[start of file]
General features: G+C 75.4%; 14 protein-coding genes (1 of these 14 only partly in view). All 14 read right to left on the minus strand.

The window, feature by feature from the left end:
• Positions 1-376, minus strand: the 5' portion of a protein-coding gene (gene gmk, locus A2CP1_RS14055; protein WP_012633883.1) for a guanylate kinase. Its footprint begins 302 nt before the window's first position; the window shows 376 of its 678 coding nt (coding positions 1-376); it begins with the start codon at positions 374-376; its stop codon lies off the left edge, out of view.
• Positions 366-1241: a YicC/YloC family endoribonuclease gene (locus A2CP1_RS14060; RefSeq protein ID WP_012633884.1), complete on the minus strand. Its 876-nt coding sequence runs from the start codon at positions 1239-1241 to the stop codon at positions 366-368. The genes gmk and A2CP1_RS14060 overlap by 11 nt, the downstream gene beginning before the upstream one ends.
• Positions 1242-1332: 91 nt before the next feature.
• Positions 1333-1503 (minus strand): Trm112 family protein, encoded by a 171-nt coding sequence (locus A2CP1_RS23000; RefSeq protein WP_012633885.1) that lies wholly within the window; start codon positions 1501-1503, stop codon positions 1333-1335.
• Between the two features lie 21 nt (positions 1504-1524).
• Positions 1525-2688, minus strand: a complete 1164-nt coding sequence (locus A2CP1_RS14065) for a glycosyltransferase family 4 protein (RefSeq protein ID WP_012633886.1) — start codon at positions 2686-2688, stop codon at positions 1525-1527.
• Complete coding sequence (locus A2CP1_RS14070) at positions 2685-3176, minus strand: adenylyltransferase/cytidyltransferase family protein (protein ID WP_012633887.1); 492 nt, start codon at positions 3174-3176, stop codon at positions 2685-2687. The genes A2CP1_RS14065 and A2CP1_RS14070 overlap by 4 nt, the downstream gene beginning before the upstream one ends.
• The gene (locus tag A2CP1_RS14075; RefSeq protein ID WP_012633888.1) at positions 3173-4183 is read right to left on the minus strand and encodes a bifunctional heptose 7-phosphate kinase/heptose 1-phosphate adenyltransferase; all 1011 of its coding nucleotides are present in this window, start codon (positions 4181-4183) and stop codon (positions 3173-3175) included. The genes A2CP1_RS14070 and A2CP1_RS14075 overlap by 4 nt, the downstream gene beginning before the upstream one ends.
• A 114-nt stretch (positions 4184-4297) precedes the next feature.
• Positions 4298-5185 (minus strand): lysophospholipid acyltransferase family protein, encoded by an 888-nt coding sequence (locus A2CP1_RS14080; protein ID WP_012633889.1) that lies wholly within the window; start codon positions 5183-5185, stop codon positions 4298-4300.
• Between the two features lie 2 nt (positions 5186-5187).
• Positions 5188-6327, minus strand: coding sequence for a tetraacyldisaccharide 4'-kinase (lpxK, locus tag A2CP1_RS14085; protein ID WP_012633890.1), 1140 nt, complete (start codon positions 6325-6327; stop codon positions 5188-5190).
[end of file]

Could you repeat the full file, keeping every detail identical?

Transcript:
General features: G+C 75.4%; 14 protein-coding genes (1 of these 14 only partly in view). All 14 read right to left on the minus strand.

The window, feature by feature from the left end:
• Positions 1-376, minus strand: the 5' portion of a protein-coding gene (gene gmk, locus A2CP1_RS14055; protein WP_012633883.1) for a guanylate kinase. Its footprint begins 302 nt before the window's first position; the window shows 376 of its 678 coding nt (coding positions 1-376); it begins with the start codon at positions 374-376; its stop codon lies off the left edge, out of view.
• Positions 366-1241: a YicC/YloC family endoribonuclease gene (locus A2CP1_RS14060; RefSeq protein ID WP_012633884.1), complete on the minus strand. Its 876-nt coding sequence runs from the start codon at positions 1239-1241 to the stop codon at positions 366-368. The genes gmk and A2CP1_RS14060 overlap by 11 nt, the downstream gene beginning before the upstream one ends.
• Positions 1242-1332: 91 nt before the next feature.
• Positions 1333-1503 (minus strand): Trm112 family protein, encoded by a 171-nt coding sequence (locus A2CP1_RS23000; RefSeq protein WP_012633885.1) that lies wholly within the window; start codon positions 1501-1503, stop codon positions 1333-1335.
• Between the two features lie 21 nt (positions 1504-1524).
• Positions 1525-2688, minus strand: a complete 1164-nt coding sequence (locus A2CP1_RS14065) for a glycosyltransferase family 4 protein (RefSeq protein ID WP_012633886.1) — start codon at positions 2686-2688, stop codon at positions 1525-1527.
• Complete coding sequence (locus A2CP1_RS14070) at positions 2685-3176, minus strand: adenylyltransferase/cytidyltransferase family protein (protein ID WP_012633887.1); 492 nt, start codon at positions 3174-3176, stop codon at positions 2685-2687. The genes A2CP1_RS14065 and A2CP1_RS14070 overlap by 4 nt, the downstream gene beginning before the upstream one ends.
• The gene (locus tag A2CP1_RS14075; RefSeq protein ID WP_012633888.1) at positions 3173-4183 is read right to left on the minus strand and encodes a bifunctional heptose 7-phosphate kinase/heptose 1-phosphate adenyltransferase; all 1011 of its coding nucleotides are present in this window, start codon (positions 4181-4183) and stop codon (positions 3173-3175) included. The genes A2CP1_RS14070 and A2CP1_RS14075 overlap by 4 nt, the downstream gene beginning before the upstream one ends.
• A 114-nt stretch (positions 4184-4297) precedes the next feature.
• Positions 4298-5185 (minus strand): lysophospholipid acyltransferase family protein, encoded by an 888-nt coding sequence (locus A2CP1_RS14080; protein ID WP_012633889.1) that lies wholly within the window; start codon positions 5183-5185, stop codon positions 4298-4300.
• Between the two features lie 2 nt (positions 5186-5187).
• Positions 5188-6327, minus strand: coding sequence for a tetraacyldisaccharide 4'-kinase (lpxK, locus tag A2CP1_RS14085; protein ID WP_012633890.1), 1140 nt, complete (start codon positions 6325-6327; stop codon positions 5188-5190).